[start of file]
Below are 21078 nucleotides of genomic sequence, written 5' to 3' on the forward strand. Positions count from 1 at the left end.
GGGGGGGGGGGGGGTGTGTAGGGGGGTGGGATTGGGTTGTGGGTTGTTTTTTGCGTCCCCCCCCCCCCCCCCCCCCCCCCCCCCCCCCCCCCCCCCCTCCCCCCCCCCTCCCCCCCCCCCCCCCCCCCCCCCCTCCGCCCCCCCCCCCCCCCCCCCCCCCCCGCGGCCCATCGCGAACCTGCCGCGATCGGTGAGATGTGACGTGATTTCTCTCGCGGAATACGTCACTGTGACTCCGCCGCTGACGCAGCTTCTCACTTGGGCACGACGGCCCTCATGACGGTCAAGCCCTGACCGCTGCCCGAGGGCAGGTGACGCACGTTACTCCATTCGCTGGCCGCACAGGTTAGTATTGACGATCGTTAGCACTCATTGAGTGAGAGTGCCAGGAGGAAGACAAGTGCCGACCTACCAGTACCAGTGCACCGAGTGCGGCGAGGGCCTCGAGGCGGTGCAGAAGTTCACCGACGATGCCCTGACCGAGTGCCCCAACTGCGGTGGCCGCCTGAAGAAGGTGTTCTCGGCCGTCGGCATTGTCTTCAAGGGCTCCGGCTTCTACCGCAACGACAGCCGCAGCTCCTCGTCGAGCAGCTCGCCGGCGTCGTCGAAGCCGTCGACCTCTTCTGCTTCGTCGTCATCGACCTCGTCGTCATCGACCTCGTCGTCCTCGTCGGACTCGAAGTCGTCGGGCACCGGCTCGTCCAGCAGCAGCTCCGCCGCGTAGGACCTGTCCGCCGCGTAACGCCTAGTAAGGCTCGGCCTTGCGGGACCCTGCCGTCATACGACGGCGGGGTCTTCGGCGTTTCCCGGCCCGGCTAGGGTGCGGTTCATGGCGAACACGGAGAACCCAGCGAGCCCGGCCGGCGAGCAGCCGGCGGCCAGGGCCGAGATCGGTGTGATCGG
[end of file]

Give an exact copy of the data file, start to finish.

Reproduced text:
Below are 21078 nucleotides of genomic sequence, written 5' to 3' on the forward strand. Positions count from 1 at the left end.
GGGGGGGGGGGGGGTGTGTAGGGGGGTGGGATTGGGTTGTGGGTTGTTTTTTGCGTCCCCCCCCCCCCCCCCCCCCCCCCCCCCCCCCCCCCCCCCCTCCCCCCCCCCTCCCCCCCCCCCCCCCCCCCCCCCCTCCGCCCCCCCCCCCCCCCCCCCCCCCCCGCGGCCCATCGCGAACCTGCCGCGATCGGTGAGATGTGACGTGATTTCTCTCGCGGAATACGTCACTGTGACTCCGCCGCTGACGCAGCTTCTCACTTGGGCACGACGGCCCTCATGACGGTCAAGCCCTGACCGCTGCCCGAGGGCAGGTGACGCACGTTACTCCATTCGCTGGCCGCACAGGTTAGTATTGACGATCGTTAGCACTCATTGAGTGAGAGTGCCAGGAGGAAGACAAGTGCCGACCTACCAGTACCAGTGCACCGAGTGCGGCGAGGGCCTCGAGGCGGTGCAGAAGTTCACCGACGATGCCCTGACCGAGTGCCCCAACTGCGGTGGCCGCCTGAAGAAGGTGTTCTCGGCCGTCGGCATTGTCTTCAAGGGCTCCGGCTTCTACCGCAACGACAGCCGCAGCTCCTCGTCGAGCAGCTCGCCGGCGTCGTCGAAGCCGTCGACCTCTTCTGCTTCGTCGTCATCGACCTCGTCGTCATCGACCTCGTCGTCCTCGTCGGACTCGAAGTCGTCGGGCACCGGCTCGTCCAGCAGCAGCTCCGCCGCGTAGGACCTGTCCGCCGCGTAACGCCTAGTAAGGCTCGGCCTTGCGGGACCCTGCCGTCATACGACGGCGGGGTCTTCGGCGTTTCCCGGCCCGGCTAGGGTGCGGTTCATGGCGAACACGGAGAACCCAGCGAGCCCGGCCGGCGAGCAGCCGGCGGCCAGGGCCGAGATCGGTGTGATCGG